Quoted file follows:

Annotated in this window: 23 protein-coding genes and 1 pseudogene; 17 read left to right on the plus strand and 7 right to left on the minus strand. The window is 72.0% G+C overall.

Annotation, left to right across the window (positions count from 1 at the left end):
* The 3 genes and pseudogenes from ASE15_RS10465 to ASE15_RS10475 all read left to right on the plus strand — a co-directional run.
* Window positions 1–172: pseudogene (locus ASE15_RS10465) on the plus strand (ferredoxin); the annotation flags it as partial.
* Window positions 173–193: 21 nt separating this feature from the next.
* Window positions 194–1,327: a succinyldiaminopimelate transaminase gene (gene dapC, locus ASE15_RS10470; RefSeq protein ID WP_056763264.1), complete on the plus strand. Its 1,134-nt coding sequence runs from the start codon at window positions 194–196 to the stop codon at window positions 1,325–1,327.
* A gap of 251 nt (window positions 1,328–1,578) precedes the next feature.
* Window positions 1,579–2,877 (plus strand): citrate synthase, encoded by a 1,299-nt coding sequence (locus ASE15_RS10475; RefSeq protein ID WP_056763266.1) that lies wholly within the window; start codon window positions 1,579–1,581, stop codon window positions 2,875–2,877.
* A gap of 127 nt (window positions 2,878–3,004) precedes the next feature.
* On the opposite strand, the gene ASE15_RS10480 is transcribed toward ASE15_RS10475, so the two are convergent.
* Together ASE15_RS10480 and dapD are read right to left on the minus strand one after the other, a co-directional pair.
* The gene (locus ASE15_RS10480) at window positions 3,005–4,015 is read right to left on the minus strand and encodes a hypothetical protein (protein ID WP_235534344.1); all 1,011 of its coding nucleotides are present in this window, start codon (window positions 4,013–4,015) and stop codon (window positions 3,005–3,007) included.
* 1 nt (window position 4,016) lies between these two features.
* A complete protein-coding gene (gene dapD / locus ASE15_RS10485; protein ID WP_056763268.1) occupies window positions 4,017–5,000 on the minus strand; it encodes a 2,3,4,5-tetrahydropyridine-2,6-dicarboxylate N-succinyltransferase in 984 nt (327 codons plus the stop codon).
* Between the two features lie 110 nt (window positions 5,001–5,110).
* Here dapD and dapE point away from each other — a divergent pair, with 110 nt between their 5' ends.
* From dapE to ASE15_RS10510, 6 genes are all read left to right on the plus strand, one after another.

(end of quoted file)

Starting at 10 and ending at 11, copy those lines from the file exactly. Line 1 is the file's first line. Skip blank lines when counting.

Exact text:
* On the opposite strand, the gene ASE15_RS10480 is transcribed toward ASE15_RS10475, so the two are convergent.
* Together ASE15_RS10480 and dapD are read right to left on the minus strand one after the other, a co-directional pair.